Approximately three years ago, my then 10-year-old son was diagnosed with ADHD. It has been a journey. As a mother of a little brown boy who spends so much time protecting him, this label was a little hard for me to accept.
He had always done well in school with little effort until 4th grade. In 4th, at his school, students switch classes for each subject. The following year, in 5th grade, he went from struggling to failing. We went through all the rituals parents go through. I took away his video games. I would not let him participate in sports. Even with these consequences, he still continued to struggle.
After meeting with a few of his teachers, we decided to try some different interventions such as testing him verbally and testing him outside of the classroom. He showed some improvement. It was at this time that the Educational Support Services director suggested I get him tested as he may have ADHD or some other type of learning issue, and in order for them to best serve him, we would need to have it documented.
I’m going to be real; I was that parent. I said, “He doesn’t have ADHD! He just doesn’t want to do it. He is being lazy.” Even after having him tested and learning he didn’t just have ADHD, he had a severe case, I was wary of treatment with medication and the “label” my son would now have.
We started with changes at home with how he studied and completed his homework. At his school, a Written Intervention Plan (equal to public school IEP) was created to help him to be more successful at his private school.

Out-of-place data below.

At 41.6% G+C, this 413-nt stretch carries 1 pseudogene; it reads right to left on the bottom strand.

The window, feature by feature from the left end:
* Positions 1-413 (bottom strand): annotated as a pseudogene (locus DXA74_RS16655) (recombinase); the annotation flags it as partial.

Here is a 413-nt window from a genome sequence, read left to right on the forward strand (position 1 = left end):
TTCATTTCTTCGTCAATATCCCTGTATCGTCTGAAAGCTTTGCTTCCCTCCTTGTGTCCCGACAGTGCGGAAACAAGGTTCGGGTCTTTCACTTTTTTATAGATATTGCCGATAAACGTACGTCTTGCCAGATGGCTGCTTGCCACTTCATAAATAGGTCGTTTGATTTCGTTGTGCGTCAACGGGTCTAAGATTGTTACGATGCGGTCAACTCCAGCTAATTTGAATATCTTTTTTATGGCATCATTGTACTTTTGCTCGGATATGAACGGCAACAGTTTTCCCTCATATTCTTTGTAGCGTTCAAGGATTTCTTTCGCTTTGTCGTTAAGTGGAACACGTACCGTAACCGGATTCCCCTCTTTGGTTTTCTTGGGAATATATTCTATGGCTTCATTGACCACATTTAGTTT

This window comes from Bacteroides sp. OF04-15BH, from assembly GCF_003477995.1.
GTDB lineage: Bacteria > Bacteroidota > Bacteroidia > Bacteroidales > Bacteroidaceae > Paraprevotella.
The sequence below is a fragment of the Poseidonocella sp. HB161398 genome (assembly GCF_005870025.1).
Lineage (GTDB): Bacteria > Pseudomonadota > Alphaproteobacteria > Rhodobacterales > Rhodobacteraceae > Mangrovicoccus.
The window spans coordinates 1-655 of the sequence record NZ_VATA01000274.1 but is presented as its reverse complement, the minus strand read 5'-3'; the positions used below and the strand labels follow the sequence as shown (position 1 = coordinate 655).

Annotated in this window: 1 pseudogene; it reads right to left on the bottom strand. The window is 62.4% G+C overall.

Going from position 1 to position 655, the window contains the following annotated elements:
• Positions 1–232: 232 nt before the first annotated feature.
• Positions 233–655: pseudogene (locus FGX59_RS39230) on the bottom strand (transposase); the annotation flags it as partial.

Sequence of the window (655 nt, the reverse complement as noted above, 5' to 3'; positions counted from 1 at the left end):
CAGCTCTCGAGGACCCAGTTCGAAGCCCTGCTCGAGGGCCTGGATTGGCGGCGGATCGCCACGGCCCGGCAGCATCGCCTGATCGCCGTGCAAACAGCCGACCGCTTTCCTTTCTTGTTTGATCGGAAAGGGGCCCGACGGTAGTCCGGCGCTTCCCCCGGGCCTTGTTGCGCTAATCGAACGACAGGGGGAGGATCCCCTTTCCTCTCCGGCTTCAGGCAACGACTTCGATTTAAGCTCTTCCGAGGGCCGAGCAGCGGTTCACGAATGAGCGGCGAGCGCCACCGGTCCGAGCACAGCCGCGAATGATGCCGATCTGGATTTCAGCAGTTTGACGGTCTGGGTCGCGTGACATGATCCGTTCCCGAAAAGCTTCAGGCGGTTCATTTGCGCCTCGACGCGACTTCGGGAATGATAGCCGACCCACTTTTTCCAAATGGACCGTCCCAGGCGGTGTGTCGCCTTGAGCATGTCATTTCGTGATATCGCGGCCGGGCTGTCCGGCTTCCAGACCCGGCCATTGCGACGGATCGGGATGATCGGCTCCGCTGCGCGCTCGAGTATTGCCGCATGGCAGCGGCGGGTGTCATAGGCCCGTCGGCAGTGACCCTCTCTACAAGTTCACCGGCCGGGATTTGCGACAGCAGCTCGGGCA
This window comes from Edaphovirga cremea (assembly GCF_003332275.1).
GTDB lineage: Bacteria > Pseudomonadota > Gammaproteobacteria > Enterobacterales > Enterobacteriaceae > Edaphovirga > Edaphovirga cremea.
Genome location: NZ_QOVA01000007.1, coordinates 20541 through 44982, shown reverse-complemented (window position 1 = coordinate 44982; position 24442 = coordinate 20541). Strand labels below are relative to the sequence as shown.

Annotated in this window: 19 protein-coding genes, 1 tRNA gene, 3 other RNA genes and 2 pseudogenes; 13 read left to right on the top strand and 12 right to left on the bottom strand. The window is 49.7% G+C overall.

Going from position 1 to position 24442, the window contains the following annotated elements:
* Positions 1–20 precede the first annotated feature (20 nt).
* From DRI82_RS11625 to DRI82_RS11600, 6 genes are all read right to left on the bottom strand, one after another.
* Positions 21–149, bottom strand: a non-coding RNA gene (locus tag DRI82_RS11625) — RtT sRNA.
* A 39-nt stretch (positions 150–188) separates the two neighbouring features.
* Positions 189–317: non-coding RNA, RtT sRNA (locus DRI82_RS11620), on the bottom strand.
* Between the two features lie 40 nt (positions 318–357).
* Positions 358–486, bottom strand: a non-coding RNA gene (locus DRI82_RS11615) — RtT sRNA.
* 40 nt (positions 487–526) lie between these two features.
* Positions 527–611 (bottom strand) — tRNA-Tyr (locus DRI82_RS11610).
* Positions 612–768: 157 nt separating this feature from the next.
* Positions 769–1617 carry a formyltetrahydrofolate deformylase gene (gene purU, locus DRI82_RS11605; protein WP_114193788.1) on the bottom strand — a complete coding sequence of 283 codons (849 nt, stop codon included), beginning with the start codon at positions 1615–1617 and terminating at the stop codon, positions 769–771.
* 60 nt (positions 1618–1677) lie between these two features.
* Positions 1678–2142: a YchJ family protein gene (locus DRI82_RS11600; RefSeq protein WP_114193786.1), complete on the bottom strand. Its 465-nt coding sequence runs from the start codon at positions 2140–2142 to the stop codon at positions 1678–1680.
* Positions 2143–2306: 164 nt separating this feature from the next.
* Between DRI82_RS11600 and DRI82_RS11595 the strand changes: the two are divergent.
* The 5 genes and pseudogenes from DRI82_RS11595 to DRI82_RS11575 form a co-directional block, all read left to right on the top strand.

I scheduled a visit with my pediatrician, who I trust not only as a doctor but as an African American male who has practiced for over 40 years. I went into the visit hoping he would say, “He doesn’t need medication” or “They are over medicating children.” What he said changed my entire outlook on my son’s diagnosis. “Do you know where little black boys with untreated ADHD end up? Prison.” He said it was children like my son who are not behavior problems and who everyone knows is capable of doing the work but doesn’t accomplish it that could be on this path.
I had to take a step back and realize that protecting him from a label wasn’t really that important. Getting him the help he needed required a “label.” It was at this time that we started him on ADHD medication.
It has not been an easy journey to learn how to be a parent a child with ADHD. I have always been a strong advocate for my children’s education, but I have found this different and more difficult than I could have ever imagined. There are teachers who don’t believe ADHD exists and are slow to follow his Written Intervention Plan, if at all.
Three years later, with a lot of hard work with my son’s school, educating myself on ADHD, some help of medications and vitamin supplements, and a diet change, I have seen a big improvement in my son. His grades, along with his academic confidence, have improved. He still struggles with math problems that have more than a few steps, as I’ve learned many children with ADHD do. We still have a long way to go. We are working on the best plan to help him remember the items he needs to bring home to study and then how he can remember to complete all of them once home.
I have learned that my son is not lazy, inconsistent, not prepared, lacks motivation, easily distracted, talks excessively. Those are signs and symptoms of his ADHD. My first job as a parent to help him manage these symptoms and to eventually become an adult who is able to manage it on his own. My second job is not to let the world use his ADHD symptoms to define him.
I have started and stopped writing this piece so many times because every day is a journey. Some days are complete failures and others I feel like he has made great strides. I know there are many parents, like myself, who are struggling to help their children conquer ADHD. I want you to know you are not alone; it’s a marathon, not a sprint.